The fair is in town this week. My eldest is just crazy about the fair. Specifically, the rides. He loves the rides that sling him around, that go up and down, that flip upside down.
I like the rides too, up to a point. I like the ones that go up and down, and the ones that sling me around. But I do not—repeat, not—like the ones that flip upside down.
The spousal unit didn’t want to go (“Didn’t we just do that last year?”) and the youngest wasn’t feeling well, so Monday after school it was just me and him. He was jumping with excitement, until I asked him to stop because my little car was bouncing like a midget lowrider. And he was laughing all the way there. Not from the excitement, but just because he finds me so terribly amusing these days. Apparently if you have a teenage son, everything you say is either eye-rolling idiocy or bust-a-gut hilarity.
Several miles away from the fairgrounds, I saw a sign that offered parking for $7: “Seven bucks to park this far out? Are you shitting me?” He nearly ruptured himself over that one.
We parked the car and made our way in, and the kid headed straight for the midway and hopped on a giant swinging boat. Next I joined him on one of those rides that slings you around (making sure to put my giant son on the outside). He got on a contraption called “The Twister” that flipped upside down. And then he wanted to go on “The Zipper.”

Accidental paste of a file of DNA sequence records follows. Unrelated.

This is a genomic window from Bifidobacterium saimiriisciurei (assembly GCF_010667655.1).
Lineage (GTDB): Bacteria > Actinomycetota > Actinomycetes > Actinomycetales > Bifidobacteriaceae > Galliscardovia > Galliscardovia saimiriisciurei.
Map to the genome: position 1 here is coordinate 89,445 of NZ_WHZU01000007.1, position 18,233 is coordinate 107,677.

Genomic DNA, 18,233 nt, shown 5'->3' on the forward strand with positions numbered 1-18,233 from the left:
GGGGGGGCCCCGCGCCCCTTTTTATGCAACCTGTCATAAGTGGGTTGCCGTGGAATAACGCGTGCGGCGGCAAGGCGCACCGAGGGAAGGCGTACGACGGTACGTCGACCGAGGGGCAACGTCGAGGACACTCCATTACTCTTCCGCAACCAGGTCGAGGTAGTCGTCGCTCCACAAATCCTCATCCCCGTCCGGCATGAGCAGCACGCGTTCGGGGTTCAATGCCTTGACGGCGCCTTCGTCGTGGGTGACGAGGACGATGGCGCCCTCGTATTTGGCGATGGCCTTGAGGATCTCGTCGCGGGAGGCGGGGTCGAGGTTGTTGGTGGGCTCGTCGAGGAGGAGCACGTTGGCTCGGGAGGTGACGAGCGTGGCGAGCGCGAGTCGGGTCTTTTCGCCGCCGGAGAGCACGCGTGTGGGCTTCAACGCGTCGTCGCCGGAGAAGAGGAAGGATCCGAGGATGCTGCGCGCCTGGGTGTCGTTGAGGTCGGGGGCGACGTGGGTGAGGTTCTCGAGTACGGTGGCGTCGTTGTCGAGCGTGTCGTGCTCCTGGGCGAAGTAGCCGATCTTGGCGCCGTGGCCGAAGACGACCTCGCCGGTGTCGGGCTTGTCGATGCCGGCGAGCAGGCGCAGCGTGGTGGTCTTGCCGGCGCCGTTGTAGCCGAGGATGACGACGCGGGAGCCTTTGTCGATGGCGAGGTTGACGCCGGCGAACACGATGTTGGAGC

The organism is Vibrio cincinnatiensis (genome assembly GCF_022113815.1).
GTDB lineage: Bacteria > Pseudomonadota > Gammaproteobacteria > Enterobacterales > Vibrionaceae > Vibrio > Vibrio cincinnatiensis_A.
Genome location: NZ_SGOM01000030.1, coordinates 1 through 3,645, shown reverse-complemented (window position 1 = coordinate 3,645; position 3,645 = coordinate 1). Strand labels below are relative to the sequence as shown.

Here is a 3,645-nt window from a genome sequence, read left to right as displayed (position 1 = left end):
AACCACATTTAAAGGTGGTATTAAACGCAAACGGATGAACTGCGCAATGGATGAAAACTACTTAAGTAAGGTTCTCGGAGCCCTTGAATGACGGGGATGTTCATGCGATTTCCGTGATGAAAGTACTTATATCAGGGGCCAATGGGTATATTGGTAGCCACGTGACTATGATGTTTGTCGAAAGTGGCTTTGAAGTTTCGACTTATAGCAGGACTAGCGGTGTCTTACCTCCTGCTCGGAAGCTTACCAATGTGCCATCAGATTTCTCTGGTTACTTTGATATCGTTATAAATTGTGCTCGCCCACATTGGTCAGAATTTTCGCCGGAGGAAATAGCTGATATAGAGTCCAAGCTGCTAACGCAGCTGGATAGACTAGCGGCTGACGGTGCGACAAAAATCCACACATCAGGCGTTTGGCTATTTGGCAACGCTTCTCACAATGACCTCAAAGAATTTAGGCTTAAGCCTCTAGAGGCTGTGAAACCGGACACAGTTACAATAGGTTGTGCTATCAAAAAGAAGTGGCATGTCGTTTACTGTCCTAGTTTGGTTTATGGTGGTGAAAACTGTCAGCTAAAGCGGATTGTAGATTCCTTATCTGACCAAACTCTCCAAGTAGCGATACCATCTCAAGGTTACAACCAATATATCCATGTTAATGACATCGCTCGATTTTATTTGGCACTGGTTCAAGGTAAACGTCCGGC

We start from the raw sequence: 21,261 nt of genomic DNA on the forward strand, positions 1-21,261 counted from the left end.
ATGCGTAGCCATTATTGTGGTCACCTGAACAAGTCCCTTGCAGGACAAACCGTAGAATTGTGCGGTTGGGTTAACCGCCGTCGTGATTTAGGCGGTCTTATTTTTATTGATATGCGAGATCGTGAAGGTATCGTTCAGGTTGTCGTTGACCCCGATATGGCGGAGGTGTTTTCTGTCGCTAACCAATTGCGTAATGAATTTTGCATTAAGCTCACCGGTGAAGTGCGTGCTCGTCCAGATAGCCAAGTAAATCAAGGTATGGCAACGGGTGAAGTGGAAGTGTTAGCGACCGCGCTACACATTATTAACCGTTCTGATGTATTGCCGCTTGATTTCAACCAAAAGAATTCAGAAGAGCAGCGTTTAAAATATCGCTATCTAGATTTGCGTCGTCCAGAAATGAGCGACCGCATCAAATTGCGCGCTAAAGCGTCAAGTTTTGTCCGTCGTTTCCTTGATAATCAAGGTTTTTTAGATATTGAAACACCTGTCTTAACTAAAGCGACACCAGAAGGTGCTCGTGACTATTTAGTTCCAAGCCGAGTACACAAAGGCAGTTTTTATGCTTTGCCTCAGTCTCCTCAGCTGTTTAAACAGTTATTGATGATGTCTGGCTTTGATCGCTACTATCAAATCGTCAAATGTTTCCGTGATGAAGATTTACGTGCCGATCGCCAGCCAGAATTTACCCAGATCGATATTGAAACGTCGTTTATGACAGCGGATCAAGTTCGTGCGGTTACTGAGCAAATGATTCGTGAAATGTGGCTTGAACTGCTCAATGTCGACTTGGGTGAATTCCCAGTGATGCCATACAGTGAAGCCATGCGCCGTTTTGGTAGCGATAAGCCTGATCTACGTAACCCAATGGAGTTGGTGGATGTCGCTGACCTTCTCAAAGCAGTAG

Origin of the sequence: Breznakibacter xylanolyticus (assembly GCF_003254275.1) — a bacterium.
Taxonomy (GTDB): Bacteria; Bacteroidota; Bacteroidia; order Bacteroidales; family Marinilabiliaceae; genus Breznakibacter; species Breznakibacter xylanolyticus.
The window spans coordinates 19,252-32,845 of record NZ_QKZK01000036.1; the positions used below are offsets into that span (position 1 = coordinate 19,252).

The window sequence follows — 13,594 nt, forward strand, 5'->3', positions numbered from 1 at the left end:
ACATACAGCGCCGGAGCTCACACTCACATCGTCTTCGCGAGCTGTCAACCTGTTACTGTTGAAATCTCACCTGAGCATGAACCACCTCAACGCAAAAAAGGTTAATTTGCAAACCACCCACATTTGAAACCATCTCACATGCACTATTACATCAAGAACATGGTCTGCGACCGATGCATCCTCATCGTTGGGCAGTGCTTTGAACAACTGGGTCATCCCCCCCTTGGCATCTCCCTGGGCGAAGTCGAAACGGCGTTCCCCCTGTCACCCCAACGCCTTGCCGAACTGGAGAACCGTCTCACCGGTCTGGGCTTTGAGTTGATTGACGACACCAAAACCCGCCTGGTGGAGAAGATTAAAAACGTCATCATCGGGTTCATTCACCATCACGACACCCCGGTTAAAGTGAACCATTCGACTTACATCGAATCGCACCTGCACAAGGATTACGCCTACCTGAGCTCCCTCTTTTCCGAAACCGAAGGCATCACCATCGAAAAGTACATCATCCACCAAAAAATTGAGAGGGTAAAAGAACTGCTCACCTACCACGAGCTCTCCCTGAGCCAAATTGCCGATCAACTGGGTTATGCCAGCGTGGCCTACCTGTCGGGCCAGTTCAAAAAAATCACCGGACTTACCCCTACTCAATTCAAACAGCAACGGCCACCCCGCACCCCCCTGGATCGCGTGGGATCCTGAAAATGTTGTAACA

“The Zipper” is a Ferris wheel designed by the Marquis de Sade. The cars don’t just revolve around the center, they also rotate freely front-to-back. So a person inside the cage gets flipped over frontways, and backways, and frontways again.
Oh, hell no. I gave the boy some ride tickets and told him to have fun.
He went through the line, all excited. The ticket-taker talked to him for a minute, and he came back again, disappointed. “There have to be two people in the car,” he explained.
With a heavy sigh, I turned him around and led him back into the line. “All right, I’ll go on it,” I told him. “Make the most of this, because I am never doing it again.”
He did. He thought it was the Greatest. Ride. Evar! My bloodcurdling shrieks added an excellent sound effect.
I didn’t quite kiss the ground when we got off. He was bouncing all over the place. “I think that’s my favorite ride!” he informed me. “Boy, you were screaming!”
“One advantage of being female is that I don’t have to be macho and silent,” I told him. “I’m allowed to scream like a little girl, because I are one.”
He laughed for five minutes about that. I gave him the rest of the ride tickets and retreated to the boring world of the crafts display and the animal barn.
Every year I go to the poultry tent and put chickens to sleep. They have an area with baby ducks and chickens that you can hold and pet; as soon as I pick up a chick or duckling, it settles down and dozes off. I don’t know why.
After sedating poultry for a while I wandered through the craft exhibit, bought some fudge and caramel apples, wandered back out and got some fried dough, and eventually retired to the waterfall where we had arranged to rendezvous. The waterfall didn’t look like much, it was turned off because of the drought.
At one point the kid appeared out of the crowd, declaring himself ravenous; I bought him some pizza, he wolfed it down and disappeared in the direction of the midway. Eventually he turned up again to watch the fireworks with me, and then we headed home. He said he’d ridden every ride at the fair. I believe it.